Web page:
Diesel Turned the Whole World Into Voyeurs for Fall/Winter 2024 | Savoir Flair
Milan Fashion Week
Diesel Turned the Whole World Into Voyeurs for Fall/Winter 2024
by Grace Gordon 4-minute read February 22, 2024

The whole world is watching (and being watched).

gallery look 1
gallery look 2
gallery look 3
gallery look 4
gallery look 5
gallery look 6
gallery look 7
gallery look 8
gallery look 9
gallery look 10
gallery look 11
gallery look 12
gallery look 13
gallery look 14
gallery look 15
gallery look 16
gallery look 17
gallery look 18
gallery look 19
gallery look 20
gallery look 21
gallery look 22
gallery look 23
gallery look 24
gallery look 25
gallery look 26
gallery look 27
gallery look 28
gallery look 29
gallery look 30
gallery look 31
gallery look 32
gallery look 33
gallery look 34
gallery look 35
gallery look 36
gallery look 37
gallery look 38

It’s not a new idea to reveal the process and the people behind the scenes at a fashion show. Dior has invited its petit mains onto the runway after a couture presentation, and Gucci once exposed the pre-show model dressing ritual on a lit carousel. But Glenn Martens, the Creative Director of Diesel (who is truly doing fashion spectacle like no other), took it to the next level for Fall/Winter 2024. Days ahead of the show, Diesel launched a continuous live link on Instagram of pre-show prep. Five cameras were trained on the room where fittings and styling took place. I checked in from time to time, hidden behind my phone screen as I watched models being tugged into pants and styling assistants lingering over the shoe table. It felt especially voyeuristic. It was supposed to.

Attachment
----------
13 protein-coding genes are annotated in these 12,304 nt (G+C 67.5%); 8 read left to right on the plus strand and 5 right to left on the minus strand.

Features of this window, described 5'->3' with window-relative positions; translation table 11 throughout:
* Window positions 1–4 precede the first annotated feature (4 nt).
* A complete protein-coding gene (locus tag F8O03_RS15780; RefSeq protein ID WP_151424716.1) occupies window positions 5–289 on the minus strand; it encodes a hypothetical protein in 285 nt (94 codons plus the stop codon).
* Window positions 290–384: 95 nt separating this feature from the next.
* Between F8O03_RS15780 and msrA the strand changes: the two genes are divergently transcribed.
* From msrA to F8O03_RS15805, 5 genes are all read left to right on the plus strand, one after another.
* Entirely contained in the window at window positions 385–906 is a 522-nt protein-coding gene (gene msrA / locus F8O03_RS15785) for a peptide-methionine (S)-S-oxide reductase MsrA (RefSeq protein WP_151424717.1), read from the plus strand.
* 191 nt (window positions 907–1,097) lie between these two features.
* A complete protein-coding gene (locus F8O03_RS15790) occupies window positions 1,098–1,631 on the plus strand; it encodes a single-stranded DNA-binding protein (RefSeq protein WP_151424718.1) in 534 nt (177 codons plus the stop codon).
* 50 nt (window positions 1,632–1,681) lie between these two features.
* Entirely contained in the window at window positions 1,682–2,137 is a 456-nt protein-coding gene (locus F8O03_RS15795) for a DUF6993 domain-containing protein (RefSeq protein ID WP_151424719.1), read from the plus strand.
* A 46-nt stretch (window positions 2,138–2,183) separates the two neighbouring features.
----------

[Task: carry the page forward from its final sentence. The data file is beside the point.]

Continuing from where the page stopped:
Voyeurism turned the watchers into the watched at the show presentation, where giant screens showed a live feed of 1,000 invited Zoom guests. They watched the show and were being watched by the physical audience in turn. Screenshots of the Zoom panel were also rendered as digital prints and worn on the runway (and I am SO curious about how they achieved this during the show). Meanwhile, the rest of the world became a third, invisible audience, watching the watchers and the watched. 

While Martens’ grand schemes for his shows are always awe-inspiring – the giant inflatables at Spring/Summer 2023, the 7,000-person audience/rave of Spring/Summer 2024 – they never seem to distract from the clothes. He manages to balance spectacle and sartorial excellence with ease. His collections are brilliant, featuring elaborately developed textiles (mostly explorations into denim) and sexy silhouettes that feed the hungry Y2K-loving kids of Gen Z. But Fall/Winter 2024 represented a turning point for Diesel. A maturation. With a hyper-focus on sumptuous outerwear like faux fur coats with denim insets (the best version – a powdery blue fur coat – was worn by model Adit Ajhok Deng), longline vinyl, and poufy quilted parkas, the collection felt more grown up and sophisticated. 

There were still slinky, sexy looks thanks to some lovely devoré jersey separates, printed minis, and burnout details on plaid midis, but there were also gorgeous floral dresses in the mix that spoke to an older audience. When so many shows seem to conjure more of the same, Martens is always pushing forward, experimenting, and testing the waters. And it has paid off. Last year, sales were up 13.1 percent. 

article article

Fall/Winter 2024 represented a turning point for Diesel. A MATURATION.

Share This Story
Look 28 from Balenciaga‘s Fall 2022 Couture collection CHANEL | SAVOIR FLAIR HUBLOT | SAVOIR FLAIR